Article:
Electrical cords peaking out can create a potential tripping and falling risk. Leaving appliances on or having extension cords can create hazards in the home.
Tips to minimize risk with cords and appliances:
- Keep electrical cords hidden and out of walkways
- Clearly label “on” and “off” switches for small appliances
- Remove electric and telephone cords from high-traffic areas
- Ensure there aren’t any electrical cords near sinks
- Keep appliances close to wall outlets
Many seniors are on multiple medications which assist with daily activities and ultimately help them achieve a better quality of life. Precautions should be taken to make sure medication is properly stored and administered, ensuring they do more good than harm.
Tips to minimize risk with medication:
- Make sure medications are clearly labelled and easy to read
- Dispose of any outdated medications properly
- Never use another person’s prescription, even if it’s for the same ailment
- Keep medicine cabinets well lit and read medicine labels in good lighting
10. Smoke and Fire
Fires can happen in any home due to misuse or just simply a faulty appliance or accident. Set your loved one’s home up so they are alerted and prepared if a fire were to happen in their home.
Tips to minimize risk with smoke and fire:
- Make sure smoke detectors are installed in every bedroom and in all levels of the home
- Check and replace batteries in smoke detectors every 6 months
- Keep a fire extinguisher on every floor
- Don’t smoke in bed or alone in the home
Home Care Tip:
A home care agency powered by ClearCare offers a free Home Safety Assessment. This 100+ point check was informed by the latest research on the environmental factors that cause falls and injuries. Knowing what to look for, a home care agency can send the report to any family members to make sure that your loved one and any family caregivers are safe.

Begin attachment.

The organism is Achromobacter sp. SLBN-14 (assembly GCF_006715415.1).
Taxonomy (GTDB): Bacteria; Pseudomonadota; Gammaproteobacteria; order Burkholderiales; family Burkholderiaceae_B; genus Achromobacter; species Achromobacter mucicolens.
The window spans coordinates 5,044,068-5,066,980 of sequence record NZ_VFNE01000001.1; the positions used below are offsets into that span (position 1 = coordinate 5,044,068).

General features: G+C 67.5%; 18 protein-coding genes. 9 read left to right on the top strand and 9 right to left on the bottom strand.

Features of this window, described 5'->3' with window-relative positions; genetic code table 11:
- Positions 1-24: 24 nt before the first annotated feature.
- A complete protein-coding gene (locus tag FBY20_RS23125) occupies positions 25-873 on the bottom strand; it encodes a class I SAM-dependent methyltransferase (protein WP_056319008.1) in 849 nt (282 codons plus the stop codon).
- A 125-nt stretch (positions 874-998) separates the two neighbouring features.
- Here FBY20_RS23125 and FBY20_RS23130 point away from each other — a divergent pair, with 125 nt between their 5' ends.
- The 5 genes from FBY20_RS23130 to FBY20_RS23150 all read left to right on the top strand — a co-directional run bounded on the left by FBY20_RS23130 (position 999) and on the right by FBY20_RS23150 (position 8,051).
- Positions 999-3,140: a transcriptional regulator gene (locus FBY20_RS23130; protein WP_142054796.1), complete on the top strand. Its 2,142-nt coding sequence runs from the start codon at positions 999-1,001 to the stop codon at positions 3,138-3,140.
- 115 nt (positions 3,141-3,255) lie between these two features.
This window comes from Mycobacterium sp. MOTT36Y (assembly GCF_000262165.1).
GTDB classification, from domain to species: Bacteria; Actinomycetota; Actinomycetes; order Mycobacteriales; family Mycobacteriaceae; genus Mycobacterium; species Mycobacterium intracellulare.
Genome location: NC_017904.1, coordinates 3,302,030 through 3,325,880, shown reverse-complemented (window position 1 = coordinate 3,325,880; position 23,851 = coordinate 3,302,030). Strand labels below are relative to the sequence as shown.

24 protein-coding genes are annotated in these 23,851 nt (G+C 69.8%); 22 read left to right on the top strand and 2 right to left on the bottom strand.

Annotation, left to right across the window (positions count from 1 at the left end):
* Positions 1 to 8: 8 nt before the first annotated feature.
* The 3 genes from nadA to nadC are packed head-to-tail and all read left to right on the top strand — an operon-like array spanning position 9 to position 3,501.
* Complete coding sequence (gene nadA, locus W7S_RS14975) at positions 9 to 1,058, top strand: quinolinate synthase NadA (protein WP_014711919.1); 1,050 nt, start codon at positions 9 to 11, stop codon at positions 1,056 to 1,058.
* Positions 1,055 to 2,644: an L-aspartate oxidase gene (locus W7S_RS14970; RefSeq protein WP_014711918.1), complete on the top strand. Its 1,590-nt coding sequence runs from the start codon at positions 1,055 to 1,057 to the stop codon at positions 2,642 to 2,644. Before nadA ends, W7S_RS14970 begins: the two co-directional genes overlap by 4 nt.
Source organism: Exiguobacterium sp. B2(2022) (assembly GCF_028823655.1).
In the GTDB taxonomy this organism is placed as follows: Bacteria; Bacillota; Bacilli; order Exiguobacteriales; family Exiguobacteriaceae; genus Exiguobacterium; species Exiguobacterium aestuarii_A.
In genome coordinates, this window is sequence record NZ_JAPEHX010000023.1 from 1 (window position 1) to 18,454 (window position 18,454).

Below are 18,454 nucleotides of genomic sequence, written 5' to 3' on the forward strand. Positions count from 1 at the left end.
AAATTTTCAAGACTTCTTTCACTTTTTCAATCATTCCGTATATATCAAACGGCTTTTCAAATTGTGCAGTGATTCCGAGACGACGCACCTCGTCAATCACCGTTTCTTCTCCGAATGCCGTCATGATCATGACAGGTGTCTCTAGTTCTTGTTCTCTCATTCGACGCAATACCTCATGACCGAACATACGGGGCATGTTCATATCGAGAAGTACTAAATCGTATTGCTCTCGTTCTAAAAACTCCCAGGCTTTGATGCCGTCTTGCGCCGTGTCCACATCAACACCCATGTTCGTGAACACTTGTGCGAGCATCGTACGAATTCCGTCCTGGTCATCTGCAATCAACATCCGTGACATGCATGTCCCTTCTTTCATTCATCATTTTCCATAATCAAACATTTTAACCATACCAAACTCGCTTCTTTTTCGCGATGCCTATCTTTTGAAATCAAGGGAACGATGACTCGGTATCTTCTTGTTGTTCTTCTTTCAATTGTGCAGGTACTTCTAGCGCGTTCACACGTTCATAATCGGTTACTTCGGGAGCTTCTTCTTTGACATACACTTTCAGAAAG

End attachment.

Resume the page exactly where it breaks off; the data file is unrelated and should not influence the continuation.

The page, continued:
In 1995 he became Administrator of Dial-a-Nurse nursing agency, the oldest nursing agency in the Southwest Florida succeeding his mother who started the company 37 years ago. He is also President of Nevco, Inc., an educational healthcare training company begun in 1988.
Mr. Wolfendale has worked with the U.S. Department of Commerce on various Missions to improve the quality of life around the world by development of supportive healthcare programs. In 2005 he traveled with U.S. officials and addressed the Italian National Government assisting in the creation of Nurse Education mandates for that Country. In 2006 he was invited and spoke with the National Institutes of Continuing Education in Eastern Europe on healthcare education and developmental mandates, and most recently represented the United States at the European Union in Lake Balaton, Hungary in 2011. In 2014 he traveled with the U.S. Department of State to Singapore, Malaysia and Vietnam in an effort to improve caregiver knowledge and training.
Mr. Wolfendale has worked with a number of non-profits in contributing and creating curriculum to improve the quality of life in third-world countries since 2001, and notably created a successful program in Odessa, India that has been modeled in other areas of the world. In his backyard, he has worked with local Goodwill Industries to provide curriculum and training to underserved individuals who have obtained employment as a result of educational training. He was the Congressional appointment to the Governor's purple ribbon task force in 2013, and has worked to educate caregivers in all aspects of Alzheimer's training.